6 Aug 2013: High and Low (DVD, 1963, Akira Kurosawa)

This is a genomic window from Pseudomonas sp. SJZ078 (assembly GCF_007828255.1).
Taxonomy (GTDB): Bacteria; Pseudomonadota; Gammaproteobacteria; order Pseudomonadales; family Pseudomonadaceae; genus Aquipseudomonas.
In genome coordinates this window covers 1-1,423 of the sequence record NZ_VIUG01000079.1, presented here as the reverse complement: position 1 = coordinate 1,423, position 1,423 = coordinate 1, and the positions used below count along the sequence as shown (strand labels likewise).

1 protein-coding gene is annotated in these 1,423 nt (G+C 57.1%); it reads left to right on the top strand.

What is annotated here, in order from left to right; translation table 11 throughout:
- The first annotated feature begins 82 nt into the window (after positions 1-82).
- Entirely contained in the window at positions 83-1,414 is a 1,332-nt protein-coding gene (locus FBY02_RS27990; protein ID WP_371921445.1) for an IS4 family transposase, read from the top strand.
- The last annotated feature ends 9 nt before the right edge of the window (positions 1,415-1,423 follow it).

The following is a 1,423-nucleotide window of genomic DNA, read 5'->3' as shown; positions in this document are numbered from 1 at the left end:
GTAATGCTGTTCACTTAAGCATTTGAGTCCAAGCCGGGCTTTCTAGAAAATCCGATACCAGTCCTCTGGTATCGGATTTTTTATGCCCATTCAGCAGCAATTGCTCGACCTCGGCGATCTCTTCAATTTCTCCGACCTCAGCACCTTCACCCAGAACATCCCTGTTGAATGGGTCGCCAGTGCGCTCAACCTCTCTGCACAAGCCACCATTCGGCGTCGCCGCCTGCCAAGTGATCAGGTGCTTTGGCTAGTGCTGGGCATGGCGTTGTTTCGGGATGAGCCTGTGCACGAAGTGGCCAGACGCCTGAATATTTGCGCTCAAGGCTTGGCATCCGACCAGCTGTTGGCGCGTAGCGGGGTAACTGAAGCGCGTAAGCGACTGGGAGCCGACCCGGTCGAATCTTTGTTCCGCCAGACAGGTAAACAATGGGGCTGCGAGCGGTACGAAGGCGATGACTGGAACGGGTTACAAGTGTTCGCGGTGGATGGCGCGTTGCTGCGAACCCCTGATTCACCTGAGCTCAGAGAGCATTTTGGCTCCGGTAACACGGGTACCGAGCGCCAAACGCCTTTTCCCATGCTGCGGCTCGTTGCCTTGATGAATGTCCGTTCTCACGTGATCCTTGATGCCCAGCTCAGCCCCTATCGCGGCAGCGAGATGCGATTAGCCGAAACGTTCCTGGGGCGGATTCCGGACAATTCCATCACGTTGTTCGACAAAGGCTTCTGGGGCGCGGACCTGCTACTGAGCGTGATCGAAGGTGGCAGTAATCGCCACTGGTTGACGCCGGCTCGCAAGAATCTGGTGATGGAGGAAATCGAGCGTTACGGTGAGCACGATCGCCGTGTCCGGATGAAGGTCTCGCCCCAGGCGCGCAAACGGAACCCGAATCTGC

An absolute masterpiece in so many ways that the mind is perturbed into a state of awe for at least the final hour out of two-and-a-half. Kurosawa’s image as master of the samurai movie has been shown shockingly incomplete by viewings of his modern-times corporate-bureaucratic oeuvre – a subcategory of epic film which has few parallels (Sidney Lumet, maybe?) in any other nation’s cinema that I know about – including Stray Dog, The Bad Sleep Well and Ikiru. The black-and-white cinematography of these films – particularly as restored by Criterion – is gorgeous both in composition and lighting: what the first half of High and Low has in character blocking (roomfuls of people occupying their own distinct territory in the broad ‘Scope frames, at varying depths, all looking in different directions; four men confined by a doorframe as another man looks on from outside) within its confined set, the second half has in locational exuberance (the proto-Kiarostami flow of city lights over a roving police car; the Dutch-angled glide along the glass walls of a dancehall; the ghostlike images of kidnapper and victim overlaying each other on forward-reverse shots in a prison visiting booth). Personalities are revealed not so much by dialogic content or quirky private hobbies as by expertly differentiated behavior and expressiveness within a group, aided by compositions that rarely go in close but show wide tableaux of police and family and business honchos and dancers and junkies in spacious rooms together. Sound design superb: music sparse to accentuate its own eventual usage as well as keep attention on the tension of the drama rather than the sonic tones (amid the anxiety and fury of the suspect’s eventual apprehension the music serves as contrapuntal irony rather than “augmentation” of the expected emotion), and harrowing foley work in the prison and elsewhere. Unlike the somewhat cartoony feel to the action and acting in Rashomon, Yojimbo, Throne of Blood, etc., these corporate drama films rarely feel sentimentalized (save for a few forced crowd-laughter moments and a tad too much earnestness on the part of journalists and cops) and maintain a bleak yet incisive worldview with great precision in detail. But of all the many cylinders these films fire on, the respect for time seems to me the most memorable and significant. From the post-funeral debate in Ikiru to the opening wedding scene of Bad Sleep Well to the near-experimental market-search sequence in Stray Dog and the police-station rundown of accumulated detective work in High and Low, Kurosawa (an editor himself, according to the DVD’s documentary segment) knows how to shape considerable lengths of time into pieces of reality that clearly register as longer than usual without ever sagging or drifting. Instead these expanded moments let the viewer live in and feel the scene as the characters do, which allows for a gradual build in unstoppable momentum and thus the construction of a sense of monumentality for the narrative. This is what film is about: taking stories that look simple and overtold on paper (rich man victimized by kidnappers) and turning them into spaces and emotions through profundity of vision and attention.